# Minimum number of swaps

This puzzle is related to this math question.

Consider $$4$$ lists of integers: $$(0,0,0,0,0,0,0,0)$$, $$(1,1,1,1,1,1,1,1)$$, $$(2,2,2,2,2,2,2,2)$$, $$(2,2,2,2,2,2,2,2)$$ where order does not matter.

We want to apply repeatedly some swaps, i.e. exchange an element of a list with an element of another list, till the absolute difference between the sums of the elements of any two lists is not greater than $$2$$.

I have counted $$9$$ swaps to get a possible valid configuration: $$(0,0,0,1,2,2,2,2)$$ (sum is $$9$$), $$(0,1,1,1,2,2,2,2)$$ (sum is $$11$$), $$(0,0,1,1,2,2,2,2)$$ (sum is $$10$$), $$(0,0,1,1,2,2,2,2)$$ (sum is $$10$$), with maximum difference $$11-9=2$$.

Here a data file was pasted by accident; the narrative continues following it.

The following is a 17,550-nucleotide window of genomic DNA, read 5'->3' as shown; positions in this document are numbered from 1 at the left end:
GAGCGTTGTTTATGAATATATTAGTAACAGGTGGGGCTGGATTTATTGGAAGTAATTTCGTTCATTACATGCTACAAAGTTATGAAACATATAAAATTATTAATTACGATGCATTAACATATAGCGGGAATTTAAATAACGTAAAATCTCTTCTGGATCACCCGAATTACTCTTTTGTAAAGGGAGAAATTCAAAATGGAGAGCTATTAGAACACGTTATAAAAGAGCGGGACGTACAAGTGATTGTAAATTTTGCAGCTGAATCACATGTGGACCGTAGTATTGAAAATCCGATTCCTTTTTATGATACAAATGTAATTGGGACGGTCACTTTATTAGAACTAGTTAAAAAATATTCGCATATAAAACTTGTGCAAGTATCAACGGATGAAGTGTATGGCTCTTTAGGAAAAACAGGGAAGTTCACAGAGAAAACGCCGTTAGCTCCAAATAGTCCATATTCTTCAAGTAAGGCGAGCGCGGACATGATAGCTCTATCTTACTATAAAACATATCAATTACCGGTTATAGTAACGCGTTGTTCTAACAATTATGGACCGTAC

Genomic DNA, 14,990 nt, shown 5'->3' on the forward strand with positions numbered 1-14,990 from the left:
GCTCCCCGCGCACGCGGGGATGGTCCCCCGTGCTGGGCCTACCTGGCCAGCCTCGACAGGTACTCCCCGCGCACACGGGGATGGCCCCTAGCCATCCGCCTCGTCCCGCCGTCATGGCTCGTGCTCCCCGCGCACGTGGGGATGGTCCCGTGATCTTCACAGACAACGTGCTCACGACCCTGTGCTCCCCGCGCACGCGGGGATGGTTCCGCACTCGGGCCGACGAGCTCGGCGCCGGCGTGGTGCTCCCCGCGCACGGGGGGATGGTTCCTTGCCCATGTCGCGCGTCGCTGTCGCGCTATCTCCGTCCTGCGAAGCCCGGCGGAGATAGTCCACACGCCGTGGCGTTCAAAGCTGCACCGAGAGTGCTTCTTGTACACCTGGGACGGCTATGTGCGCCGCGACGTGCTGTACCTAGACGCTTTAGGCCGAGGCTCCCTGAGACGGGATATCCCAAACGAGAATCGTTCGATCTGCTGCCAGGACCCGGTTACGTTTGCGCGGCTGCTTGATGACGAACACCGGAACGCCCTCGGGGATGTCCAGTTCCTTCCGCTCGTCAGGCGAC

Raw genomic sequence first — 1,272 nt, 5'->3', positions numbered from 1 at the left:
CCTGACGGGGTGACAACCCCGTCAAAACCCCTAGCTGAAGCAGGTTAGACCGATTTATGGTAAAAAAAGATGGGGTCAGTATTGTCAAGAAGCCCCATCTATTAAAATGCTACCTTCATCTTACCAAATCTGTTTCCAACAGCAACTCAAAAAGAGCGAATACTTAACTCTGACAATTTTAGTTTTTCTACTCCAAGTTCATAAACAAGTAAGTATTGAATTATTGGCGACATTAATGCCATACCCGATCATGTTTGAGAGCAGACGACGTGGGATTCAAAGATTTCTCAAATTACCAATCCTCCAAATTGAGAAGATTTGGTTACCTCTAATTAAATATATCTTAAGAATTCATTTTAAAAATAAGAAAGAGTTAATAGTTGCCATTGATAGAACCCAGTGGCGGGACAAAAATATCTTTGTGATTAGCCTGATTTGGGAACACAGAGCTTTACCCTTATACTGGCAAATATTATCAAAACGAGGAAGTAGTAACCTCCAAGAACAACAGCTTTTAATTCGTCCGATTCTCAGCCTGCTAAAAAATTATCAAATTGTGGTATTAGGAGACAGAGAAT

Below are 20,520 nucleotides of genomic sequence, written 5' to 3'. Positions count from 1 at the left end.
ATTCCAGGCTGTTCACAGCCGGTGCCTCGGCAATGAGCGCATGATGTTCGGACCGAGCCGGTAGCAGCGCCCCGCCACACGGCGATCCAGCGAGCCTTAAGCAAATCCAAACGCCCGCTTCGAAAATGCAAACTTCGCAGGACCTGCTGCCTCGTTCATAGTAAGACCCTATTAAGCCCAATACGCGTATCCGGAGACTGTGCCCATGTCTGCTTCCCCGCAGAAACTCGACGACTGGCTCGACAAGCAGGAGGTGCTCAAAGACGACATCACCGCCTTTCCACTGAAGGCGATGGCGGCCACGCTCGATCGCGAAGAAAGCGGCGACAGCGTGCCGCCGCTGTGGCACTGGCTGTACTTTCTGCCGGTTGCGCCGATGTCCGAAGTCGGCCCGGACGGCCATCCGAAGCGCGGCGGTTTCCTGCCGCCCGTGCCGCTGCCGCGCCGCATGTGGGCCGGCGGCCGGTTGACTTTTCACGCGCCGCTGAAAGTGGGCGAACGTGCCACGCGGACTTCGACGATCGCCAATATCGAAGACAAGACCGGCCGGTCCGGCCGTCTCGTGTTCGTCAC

Is it possible to obtain any valid configuration in less than $$9$$ swaps?

So, we can swap a 1 and a 2 to fix the 1 list. Then we can swap five 2s into the 0 list -- two from the list we already swapped a 1 into and 3 from the other. This leaves us with sums 9, 10, 10, 11 in 6 total swaps. The lists are: $$(0, 0, 0, 2, 2, 2, 2, 2)$$; $$(1, 1, 1, 1, 1, 1, 1, 2)$$; $$(0, 0, 1, 2, 2, 2, 2, 2)$$; $$(0, 0, 0, 2, 2, 2, 2, 2)$$